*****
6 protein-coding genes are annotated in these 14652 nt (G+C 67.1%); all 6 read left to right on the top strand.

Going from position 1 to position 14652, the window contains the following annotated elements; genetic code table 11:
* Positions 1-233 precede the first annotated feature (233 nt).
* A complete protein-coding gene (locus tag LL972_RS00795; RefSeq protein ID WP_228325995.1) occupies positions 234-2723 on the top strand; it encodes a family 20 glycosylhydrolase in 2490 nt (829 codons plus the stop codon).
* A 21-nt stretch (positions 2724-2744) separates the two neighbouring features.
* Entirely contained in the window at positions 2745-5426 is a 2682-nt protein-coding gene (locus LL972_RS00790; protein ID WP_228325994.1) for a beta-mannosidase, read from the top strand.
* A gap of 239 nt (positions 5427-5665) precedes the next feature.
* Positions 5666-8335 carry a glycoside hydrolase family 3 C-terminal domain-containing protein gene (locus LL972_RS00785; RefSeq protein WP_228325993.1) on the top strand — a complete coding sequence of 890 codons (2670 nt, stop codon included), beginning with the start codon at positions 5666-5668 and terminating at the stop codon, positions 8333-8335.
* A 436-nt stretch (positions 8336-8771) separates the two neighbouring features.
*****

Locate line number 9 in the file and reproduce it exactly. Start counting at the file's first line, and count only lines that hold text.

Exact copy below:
* A 436-nt stretch (positions 8336-8771) separates the two neighbouring features.